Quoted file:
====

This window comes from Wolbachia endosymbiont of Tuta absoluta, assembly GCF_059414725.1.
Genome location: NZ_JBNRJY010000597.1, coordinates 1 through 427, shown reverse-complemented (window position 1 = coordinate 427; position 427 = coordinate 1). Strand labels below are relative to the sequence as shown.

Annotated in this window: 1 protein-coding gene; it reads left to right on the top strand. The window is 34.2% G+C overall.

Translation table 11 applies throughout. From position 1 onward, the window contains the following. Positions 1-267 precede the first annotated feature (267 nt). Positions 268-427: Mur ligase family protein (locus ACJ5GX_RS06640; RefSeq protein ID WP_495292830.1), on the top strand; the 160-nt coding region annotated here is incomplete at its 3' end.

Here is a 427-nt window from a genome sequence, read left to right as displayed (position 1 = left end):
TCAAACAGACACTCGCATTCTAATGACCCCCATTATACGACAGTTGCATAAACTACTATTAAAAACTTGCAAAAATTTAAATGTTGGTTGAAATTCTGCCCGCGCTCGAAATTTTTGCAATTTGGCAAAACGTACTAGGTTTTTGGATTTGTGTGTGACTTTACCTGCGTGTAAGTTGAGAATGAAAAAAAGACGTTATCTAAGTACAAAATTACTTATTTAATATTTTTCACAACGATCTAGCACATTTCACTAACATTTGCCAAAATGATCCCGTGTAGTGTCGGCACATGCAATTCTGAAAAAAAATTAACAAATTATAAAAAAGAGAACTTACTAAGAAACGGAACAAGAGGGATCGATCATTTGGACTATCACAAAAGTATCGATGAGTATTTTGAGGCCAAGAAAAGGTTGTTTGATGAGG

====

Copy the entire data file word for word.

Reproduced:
This window comes from Wolbachia endosymbiont of Tuta absoluta, assembly GCF_059414725.1.
Genome location: NZ_JBNRJY010000597.1, coordinates 1 through 427, shown reverse-complemented (window position 1 = coordinate 427; position 427 = coordinate 1). Strand labels below are relative to the sequence as shown.

Annotated in this window: 1 protein-coding gene; it reads left to right on the top strand. The window is 34.2% G+C overall.

Translation table 11 applies throughout. From position 1 onward, the window contains the following. Positions 1-267 precede the first annotated feature (267 nt). Positions 268-427: Mur ligase family protein (locus ACJ5GX_RS06640; RefSeq protein ID WP_495292830.1), on the top strand; the 160-nt coding region annotated here is incomplete at its 3' end.

Here is a 427-nt window from a genome sequence, read left to right as displayed (position 1 = left end):
TCAAACAGACACTCGCATTCTAATGACCCCCATTATACGACAGTTGCATAAACTACTATTAAAAACTTGCAAAAATTTAAATGTTGGTTGAAATTCTGCCCGCGCTCGAAATTTTTGCAATTTGGCAAAACGTACTAGGTTTTTGGATTTGTGTGTGACTTTACCTGCGTGTAAGTTGAGAATGAAAAAAAGACGTTATCTAAGTACAAAATTACTTATTTAATATTTTTCACAACGATCTAGCACATTTCACTAACATTTGCCAAAATGATCCCGTGTAGTGTCGGCACATGCAATTCTGAAAAAAAATTAACAAATTATAAAAAAGAGAACTTACTAAGAAACGGAACAAGAGGGATCGATCATTTGGACTATCACAAAAGTATCGATGAGTATTTTGAGGCCAAGAAAAGGTTGTTTGATGAGG